Do the schools in your State carry stock epinephrine? Such as EpiPens they can use on any adult or student who has a severe allergic reaction but doesn’t have their own emergency medications? Help spread the word to the schools in your area about the free EpiPens and resources from Mylan (more info below).
There are so many allergic reactions that happen in schools, it’s critical for school staff to be knowledgeable on how to prevent, recognize and treat a reaction. Whether it’s a bee sting reaction, a peanut allergy or an unknown allergy, lives are literally on the line. At last count, 47 states having laws or policies allowing or allowing (or requiring) schools to stock epinephrine auto-injectors – meaning they can have them and use them for general use – not prescribed to a specific student. See a map here showing which states require v. allow the epi in schools.
Mylan Specialty has launched new resources available in their EpiPen4Schools.com program to support the growing need for education among school staff about anaphylaxis, a life-threatening allergic reaction. The program gives schools up to four free EpiPens or EpiPen Jrs to qualifying schools* through the program and now offers a training video for school staff and administrators.
For the last few years, I’ve majorly stressed out over Halloween. There was this post Oh Halloween… you stress me out where I detailed all the ways the holiday freaked me out… and then this one where I worked on empowering my little one before she could read: How to help kids with food allergies on Halloween.
This year, somehow in the business of it all, I decided to just roll with it… to keep the emphasis on fun and not on “staying safe.” Of course I worked hard to keep her safe – but it was all in my head, something I took accountability for and let her focus on the fun. And I’m happy to say it worked.
Maybe it’s because I’m older and wiser… or because she’s older and wiser… we’ve both been doing this food allergy thing for nearly 6 years now. And this was the best Halloween we’ve had yet!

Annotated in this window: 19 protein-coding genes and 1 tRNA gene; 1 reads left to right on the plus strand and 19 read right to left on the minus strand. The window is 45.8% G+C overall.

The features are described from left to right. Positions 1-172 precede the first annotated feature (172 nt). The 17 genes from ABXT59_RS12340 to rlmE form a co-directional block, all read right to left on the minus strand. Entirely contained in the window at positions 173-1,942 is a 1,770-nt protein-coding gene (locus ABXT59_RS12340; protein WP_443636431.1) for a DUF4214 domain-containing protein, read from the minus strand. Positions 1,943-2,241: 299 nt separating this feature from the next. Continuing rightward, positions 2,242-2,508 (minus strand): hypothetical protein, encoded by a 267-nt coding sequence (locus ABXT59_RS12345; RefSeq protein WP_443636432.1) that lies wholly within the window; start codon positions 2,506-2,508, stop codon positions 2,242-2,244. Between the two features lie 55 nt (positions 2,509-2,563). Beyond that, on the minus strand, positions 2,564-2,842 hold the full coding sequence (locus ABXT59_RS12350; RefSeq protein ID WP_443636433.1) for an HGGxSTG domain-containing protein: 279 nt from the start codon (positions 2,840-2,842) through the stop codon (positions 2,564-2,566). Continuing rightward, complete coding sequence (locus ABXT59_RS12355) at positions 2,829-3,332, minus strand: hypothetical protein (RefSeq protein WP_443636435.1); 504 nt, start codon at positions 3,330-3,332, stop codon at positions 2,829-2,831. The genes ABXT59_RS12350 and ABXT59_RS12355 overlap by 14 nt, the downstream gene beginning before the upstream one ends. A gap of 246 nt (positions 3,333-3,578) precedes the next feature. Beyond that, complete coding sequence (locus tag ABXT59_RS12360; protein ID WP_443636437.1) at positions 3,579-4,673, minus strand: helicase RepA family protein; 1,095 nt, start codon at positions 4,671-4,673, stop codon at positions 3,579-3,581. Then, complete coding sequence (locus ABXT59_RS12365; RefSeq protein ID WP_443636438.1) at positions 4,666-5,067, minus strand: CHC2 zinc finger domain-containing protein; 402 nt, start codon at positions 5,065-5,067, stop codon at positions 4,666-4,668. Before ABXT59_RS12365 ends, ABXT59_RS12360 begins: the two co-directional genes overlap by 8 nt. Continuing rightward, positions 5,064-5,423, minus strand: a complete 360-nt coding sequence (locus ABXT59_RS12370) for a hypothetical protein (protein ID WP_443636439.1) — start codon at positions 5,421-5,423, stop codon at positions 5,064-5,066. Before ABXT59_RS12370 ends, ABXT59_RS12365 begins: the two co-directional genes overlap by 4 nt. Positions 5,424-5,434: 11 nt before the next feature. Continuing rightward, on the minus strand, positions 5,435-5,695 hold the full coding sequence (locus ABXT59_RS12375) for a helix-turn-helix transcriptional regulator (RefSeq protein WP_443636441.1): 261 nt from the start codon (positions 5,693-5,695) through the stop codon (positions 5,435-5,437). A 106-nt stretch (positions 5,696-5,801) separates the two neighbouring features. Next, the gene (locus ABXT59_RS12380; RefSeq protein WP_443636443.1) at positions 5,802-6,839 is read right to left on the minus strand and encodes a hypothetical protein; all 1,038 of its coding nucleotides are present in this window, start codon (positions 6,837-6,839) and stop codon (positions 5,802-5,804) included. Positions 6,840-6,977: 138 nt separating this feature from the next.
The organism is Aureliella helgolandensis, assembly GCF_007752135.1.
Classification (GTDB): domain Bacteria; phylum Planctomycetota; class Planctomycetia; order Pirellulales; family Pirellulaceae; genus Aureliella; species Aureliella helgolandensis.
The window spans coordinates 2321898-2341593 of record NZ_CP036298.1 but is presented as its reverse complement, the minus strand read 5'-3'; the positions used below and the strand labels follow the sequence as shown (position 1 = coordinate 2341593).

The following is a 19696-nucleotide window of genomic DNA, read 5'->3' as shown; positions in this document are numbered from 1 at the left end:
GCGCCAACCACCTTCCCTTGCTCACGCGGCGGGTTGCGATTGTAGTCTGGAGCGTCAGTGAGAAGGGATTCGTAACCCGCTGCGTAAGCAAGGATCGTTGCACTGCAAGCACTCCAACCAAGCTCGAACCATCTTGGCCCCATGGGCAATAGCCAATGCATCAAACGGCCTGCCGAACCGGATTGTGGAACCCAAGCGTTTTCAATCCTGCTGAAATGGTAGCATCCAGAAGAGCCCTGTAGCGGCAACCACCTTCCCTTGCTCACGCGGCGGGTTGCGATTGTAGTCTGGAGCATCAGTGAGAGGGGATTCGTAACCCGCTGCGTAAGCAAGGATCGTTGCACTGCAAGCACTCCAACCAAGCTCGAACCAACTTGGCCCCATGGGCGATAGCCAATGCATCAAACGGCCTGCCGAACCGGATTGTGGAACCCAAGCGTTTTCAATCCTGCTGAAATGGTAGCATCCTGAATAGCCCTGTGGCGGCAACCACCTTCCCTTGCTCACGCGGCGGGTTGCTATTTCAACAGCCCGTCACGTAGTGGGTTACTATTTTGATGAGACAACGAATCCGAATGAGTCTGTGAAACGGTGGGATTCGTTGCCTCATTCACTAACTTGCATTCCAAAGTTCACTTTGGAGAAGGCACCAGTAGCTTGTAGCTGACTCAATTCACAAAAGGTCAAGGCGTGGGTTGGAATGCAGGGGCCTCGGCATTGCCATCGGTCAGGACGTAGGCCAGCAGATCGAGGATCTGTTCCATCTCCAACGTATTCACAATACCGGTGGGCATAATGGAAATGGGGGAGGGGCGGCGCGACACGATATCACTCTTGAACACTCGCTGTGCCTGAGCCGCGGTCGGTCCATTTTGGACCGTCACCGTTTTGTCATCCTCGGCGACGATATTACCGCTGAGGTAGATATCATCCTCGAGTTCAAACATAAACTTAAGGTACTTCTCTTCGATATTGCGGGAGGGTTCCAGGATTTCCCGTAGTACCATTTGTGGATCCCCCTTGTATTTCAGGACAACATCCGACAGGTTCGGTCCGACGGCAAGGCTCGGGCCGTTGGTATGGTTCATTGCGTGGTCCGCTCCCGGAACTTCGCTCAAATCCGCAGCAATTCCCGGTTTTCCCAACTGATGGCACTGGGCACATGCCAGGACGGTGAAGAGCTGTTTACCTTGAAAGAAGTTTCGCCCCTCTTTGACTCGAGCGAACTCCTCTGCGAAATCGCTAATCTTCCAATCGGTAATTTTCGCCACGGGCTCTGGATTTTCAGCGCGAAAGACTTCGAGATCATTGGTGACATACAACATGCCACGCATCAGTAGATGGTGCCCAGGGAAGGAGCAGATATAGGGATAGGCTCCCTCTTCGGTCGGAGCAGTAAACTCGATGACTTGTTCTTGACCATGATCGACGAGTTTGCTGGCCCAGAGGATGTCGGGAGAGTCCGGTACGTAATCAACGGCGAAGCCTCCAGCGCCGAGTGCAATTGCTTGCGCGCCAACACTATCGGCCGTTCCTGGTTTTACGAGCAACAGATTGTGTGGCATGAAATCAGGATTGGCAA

Holy smokes, I’m getting a lot of questions this week about food allergies and Halloween:
What is the Teal Pumpkin Project? Are you doing it?
Do kids with severe food allergies even go trick or treating? How is that safe?
Do you have tips for families with food allergies on how to take some of the focus off of candy?
What are some allergy-friendly candies I could give out this year? Where can I buy it?
What else can I do to make my house an allergy-friendly stop for children with food allergies?
I’ve covered some of these topics in previous posts over the years, but I’m going to take a crack at answering all of these questions in one post. Hold onto your pumpkins, ladies and gentlemen!
Have you ever been to a corn maze? I’ve heard about them but haven’t actually been to one until now. We headed to Sever’s Corn Maze last weekend to check it out and had a great time! I expected a corn maze and some pumpkins – what I didn’t expect was all the fun activities they also had an exotic animal petting zoo, a giant corn pit, magic shows,a giant jumping pillow, pig races, pony rides, camel rides, great food… wow we kept busy! Here are some pictures from our afternoon:
On Wednesday a friend asked me to think of a positive intention for my life. My response was “finding balance.” You all know what I mean – when you give enough of your time and self to feel like you are making a positive difference, without giving so much of yourself that you get depleted and your physical body and soul suffers. And then the very next day, I had two very literal examples of balance slap me into attention.
The first was falling down the stairs. Well, more like slipped down. I was carrying two (empty) laundry baskets in one hand and a suitcase (also empty) in my right hand to bring downstairs. I was wearing slippers, and with about 3 or 4 steps left, my feet slipped in front of me and I fell hard on my behind, pounding down one, two, three steps before I got to the bottom. I was a bit stunned and ended up with a both a bruise and pain that I needed to use both ice packs and ibuprofen later. I remember thinking to myself, “Why was I carrying all these things at once?” but of course I knew the answer, it was because it was more efficient and I could be done faster. Heck, I could have just let the laundry baskets slide down the steps on their own and follow with just the suitcase.